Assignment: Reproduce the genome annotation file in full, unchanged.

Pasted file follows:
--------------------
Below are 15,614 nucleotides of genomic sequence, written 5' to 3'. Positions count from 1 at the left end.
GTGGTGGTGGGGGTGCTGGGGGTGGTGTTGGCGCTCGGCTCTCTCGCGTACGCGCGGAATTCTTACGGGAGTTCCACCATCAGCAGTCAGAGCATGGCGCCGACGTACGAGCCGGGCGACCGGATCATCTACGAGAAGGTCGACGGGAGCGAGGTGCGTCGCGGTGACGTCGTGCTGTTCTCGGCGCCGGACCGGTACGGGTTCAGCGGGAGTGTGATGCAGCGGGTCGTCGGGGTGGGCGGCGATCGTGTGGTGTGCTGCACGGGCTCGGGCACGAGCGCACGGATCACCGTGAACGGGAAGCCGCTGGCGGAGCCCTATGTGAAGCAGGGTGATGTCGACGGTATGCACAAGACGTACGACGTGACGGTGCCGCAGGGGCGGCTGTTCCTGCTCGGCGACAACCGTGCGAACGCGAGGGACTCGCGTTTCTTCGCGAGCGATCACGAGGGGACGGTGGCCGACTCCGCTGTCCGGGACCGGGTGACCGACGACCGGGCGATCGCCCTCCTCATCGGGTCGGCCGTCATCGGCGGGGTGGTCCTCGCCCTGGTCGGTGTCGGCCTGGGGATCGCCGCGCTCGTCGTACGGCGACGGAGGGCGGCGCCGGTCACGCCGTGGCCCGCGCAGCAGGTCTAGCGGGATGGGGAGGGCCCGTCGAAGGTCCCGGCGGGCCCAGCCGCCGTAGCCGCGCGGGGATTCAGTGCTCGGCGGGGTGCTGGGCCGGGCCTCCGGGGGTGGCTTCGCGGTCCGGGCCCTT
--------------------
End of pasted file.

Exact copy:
Below are 15,614 nucleotides of genomic sequence, written 5' to 3'. Positions count from 1 at the left end.
GTGGTGGTGGGGGTGCTGGGGGTGGTGTTGGCGCTCGGCTCTCTCGCGTACGCGCGGAATTCTTACGGGAGTTCCACCATCAGCAGTCAGAGCATGGCGCCGACGTACGAGCCGGGCGACCGGATCATCTACGAGAAGGTCGACGGGAGCGAGGTGCGTCGCGGTGACGTCGTGCTGTTCTCGGCGCCGGACCGGTACGGGTTCAGCGGGAGTGTGATGCAGCGGGTCGTCGGGGTGGGCGGCGATCGTGTGGTGTGCTGCACGGGCTCGGGCACGAGCGCACGGATCACCGTGAACGGGAAGCCGCTGGCGGAGCCCTATGTGAAGCAGGGTGATGTCGACGGTATGCACAAGACGTACGACGTGACGGTGCCGCAGGGGCGGCTGTTCCTGCTCGGCGACAACCGTGCGAACGCGAGGGACTCGCGTTTCTTCGCGAGCGATCACGAGGGGACGGTGGCCGACTCCGCTGTCCGGGACCGGGTGACCGACGACCGGGCGATCGCCCTCCTCATCGGGTCGGCCGTCATCGGCGGGGTGGTCCTCGCCCTGGTCGGTGTCGGCCTGGGGATCGCCGCGCTCGTCGTACGGCGACGGAGGGCGGCGCCGGTCACGCCGTGGCCCGCGCAGCAGGTCTAGCGGGATGGGGAGGGCCCGTCGAAGGTCCCGGCGGGCCCAGCCGCCGTAGCCGCGCGGGGATTCAGTGCTCGGCGGGGTGCTGGGCCGGGCCTCCGGGGGTGGCTTCGCGGTCCGGGCCCTT